( CNN ) I was disappointed that there were no protests in Charleston after the jury for Michael Slager –the white former police officer charged with killing an unarmed black motorist in North Charleston, South Carolina — deadlocked last week. No outpourings of sentiment so forceful, so angry, that they would be deemed riots by those made to feel uncomfortable.
I don’t know what role that attitude plays today in how we react to horrors like a cop shooting a man in the back five times
for no good reason. I don’t know if we have become conditioned to ensure the comfort level of our white friends and fellow residents is prioritized over righteous a requirement for justice.
We should not simply move on from what we watch on that video and tell ourselves fantasy tales that the courts thwarted this time — will surely predominate during the course of its next state trial, or in the federal one .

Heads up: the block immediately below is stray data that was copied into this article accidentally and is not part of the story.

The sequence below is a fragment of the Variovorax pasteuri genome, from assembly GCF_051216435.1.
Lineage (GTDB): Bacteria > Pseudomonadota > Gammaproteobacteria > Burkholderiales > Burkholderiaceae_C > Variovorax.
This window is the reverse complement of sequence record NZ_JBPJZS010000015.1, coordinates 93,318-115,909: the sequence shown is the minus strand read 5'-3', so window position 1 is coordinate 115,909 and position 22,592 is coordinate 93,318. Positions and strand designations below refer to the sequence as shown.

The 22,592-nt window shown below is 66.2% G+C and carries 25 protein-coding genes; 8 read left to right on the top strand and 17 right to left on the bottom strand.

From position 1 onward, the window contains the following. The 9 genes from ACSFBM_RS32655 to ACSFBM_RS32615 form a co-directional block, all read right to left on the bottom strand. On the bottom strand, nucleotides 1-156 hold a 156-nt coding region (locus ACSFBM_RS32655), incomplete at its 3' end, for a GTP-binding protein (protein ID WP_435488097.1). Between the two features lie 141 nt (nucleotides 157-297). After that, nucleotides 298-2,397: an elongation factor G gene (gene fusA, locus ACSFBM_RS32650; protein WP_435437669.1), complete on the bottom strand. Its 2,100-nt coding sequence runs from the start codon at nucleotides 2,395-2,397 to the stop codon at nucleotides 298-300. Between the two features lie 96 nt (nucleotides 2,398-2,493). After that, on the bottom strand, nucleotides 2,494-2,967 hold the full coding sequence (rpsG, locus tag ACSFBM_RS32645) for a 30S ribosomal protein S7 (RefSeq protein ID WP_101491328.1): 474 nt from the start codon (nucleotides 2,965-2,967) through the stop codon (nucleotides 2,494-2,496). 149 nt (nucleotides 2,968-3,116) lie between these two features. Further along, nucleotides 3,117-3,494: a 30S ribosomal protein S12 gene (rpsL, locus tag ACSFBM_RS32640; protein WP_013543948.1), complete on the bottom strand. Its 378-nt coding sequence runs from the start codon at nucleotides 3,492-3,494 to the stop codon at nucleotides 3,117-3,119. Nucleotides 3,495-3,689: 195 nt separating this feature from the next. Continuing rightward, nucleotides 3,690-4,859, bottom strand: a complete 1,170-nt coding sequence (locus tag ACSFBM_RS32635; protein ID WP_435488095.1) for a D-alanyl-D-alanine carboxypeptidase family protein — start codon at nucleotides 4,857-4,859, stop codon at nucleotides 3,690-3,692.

It is true that too much fury can blind us, result us astray. It is also true that the absence of indignation can convince us that there’s no reason to be angry, which can become the reason inequalities take hold and become nearly impossible to uproot.
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